Political values are informed by the values lived and promoted in our society. They also dictate them. Values and value-shaping are no more evident than in the stories we perform through drama.
Stories are big currency. We tell stories daily. Routinely we listen to them during our office breaks, conversations on the commute home and on a national level through the news, soap operas and films.
Many stories, however, have been pushed out of the conversation. This ensuing silence hurts people whose lives have been affected by abortion and loss. Women and men and their children, who could not grow up to be their own unique story.
This silence also means ‘three parent embryos’ and other eugenic practices like CRISPR have been ushered into the marketplace disregarding human rights legislation enshrined for our protection. This silence has allowed a commercialisation of women’s pregnancies.
Stories are experts at bridging the gap. Bringing drama, informed and influenced by lived experience, to the stage allows for healing to take place and arguments can be seen in their many dimensions.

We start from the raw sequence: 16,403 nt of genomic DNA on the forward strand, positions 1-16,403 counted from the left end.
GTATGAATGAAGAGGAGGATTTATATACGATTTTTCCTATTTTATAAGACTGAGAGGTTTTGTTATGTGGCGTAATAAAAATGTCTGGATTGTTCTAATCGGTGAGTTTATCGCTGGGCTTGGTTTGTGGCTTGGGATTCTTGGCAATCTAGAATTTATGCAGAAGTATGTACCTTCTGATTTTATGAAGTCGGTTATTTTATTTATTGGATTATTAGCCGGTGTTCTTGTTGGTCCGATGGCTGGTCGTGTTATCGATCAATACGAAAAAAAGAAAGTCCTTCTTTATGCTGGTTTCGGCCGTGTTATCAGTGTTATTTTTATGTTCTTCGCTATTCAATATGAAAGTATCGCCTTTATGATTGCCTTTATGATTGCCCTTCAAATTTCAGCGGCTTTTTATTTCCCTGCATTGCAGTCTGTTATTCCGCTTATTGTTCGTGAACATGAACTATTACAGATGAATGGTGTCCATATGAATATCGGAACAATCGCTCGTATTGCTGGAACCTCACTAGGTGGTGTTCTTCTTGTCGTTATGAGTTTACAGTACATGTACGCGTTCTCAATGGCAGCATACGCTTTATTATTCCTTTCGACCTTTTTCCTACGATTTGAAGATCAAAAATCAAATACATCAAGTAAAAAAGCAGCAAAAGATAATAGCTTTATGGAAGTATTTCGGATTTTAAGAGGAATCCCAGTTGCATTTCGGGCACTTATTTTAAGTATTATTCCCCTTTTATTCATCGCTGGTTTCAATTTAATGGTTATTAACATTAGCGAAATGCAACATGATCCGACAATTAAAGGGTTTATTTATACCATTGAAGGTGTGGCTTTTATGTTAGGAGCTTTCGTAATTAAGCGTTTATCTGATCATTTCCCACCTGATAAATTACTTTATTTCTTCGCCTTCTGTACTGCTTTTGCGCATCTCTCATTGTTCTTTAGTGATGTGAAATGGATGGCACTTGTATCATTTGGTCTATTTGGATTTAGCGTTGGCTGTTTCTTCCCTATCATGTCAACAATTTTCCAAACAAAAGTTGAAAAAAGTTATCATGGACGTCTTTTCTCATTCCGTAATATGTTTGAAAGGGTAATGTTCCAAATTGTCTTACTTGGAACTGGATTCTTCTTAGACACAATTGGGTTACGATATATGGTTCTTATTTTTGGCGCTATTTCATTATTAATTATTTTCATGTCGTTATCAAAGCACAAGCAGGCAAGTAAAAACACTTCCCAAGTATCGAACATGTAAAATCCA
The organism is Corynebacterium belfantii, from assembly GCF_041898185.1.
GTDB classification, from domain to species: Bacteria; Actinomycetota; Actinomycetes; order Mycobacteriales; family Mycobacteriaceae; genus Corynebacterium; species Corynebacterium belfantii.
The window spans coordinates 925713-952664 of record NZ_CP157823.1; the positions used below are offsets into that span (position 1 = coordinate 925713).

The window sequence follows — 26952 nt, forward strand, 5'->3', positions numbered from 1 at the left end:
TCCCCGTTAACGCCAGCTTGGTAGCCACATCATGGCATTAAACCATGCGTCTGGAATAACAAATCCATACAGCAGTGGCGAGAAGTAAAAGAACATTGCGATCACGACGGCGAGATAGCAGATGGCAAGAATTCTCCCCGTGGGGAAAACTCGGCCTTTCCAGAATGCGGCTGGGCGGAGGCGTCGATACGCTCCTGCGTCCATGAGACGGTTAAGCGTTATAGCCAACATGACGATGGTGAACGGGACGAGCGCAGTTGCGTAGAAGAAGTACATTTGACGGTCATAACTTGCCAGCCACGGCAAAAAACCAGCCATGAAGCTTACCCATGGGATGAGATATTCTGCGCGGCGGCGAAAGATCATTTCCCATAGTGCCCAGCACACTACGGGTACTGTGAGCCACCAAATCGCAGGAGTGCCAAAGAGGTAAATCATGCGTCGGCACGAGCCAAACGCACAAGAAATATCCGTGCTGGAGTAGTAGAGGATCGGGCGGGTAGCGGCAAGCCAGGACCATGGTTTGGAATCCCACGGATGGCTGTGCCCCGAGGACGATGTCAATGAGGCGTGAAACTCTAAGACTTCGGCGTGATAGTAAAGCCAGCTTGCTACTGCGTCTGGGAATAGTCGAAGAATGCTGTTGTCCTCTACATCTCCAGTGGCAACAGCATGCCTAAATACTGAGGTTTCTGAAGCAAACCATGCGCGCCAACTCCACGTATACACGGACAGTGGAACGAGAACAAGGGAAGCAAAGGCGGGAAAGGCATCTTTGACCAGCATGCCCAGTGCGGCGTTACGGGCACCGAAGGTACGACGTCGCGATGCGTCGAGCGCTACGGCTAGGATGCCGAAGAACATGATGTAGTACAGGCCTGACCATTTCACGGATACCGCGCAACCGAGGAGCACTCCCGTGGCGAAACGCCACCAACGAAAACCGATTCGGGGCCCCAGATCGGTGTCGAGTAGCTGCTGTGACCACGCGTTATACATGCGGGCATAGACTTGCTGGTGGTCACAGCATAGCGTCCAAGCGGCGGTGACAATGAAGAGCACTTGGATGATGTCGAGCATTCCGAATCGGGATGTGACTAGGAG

MOTHERWELL EXPRESS by RMEMME’s Rachel ME McKenzie (c) 2017
This play is the story of Monica. A ‘friends with benefits’ encounter leaves this 19 year old student desperate to reverse the consequences of the abortion pill she bought online. She boards the train for Motherwell to get to a hospital, but it gets held up in the Lanarkshire countryside. She meets Rose, a high flying consultant with a typical 21st century relationship with those around her, especially Breda the train’s ‘trolley-dolly’. Breda and Rose have met almost daily on the train for 10 years but do they know each other at all? Will the train ever get moving? Will we as a society move on from a culture impersonal and ever ready to see death as a solution? Breda, Rose and Monica all have a lot to learn as these three different women are made to wait on the Motherwell Express…
RMEMME (c) 2017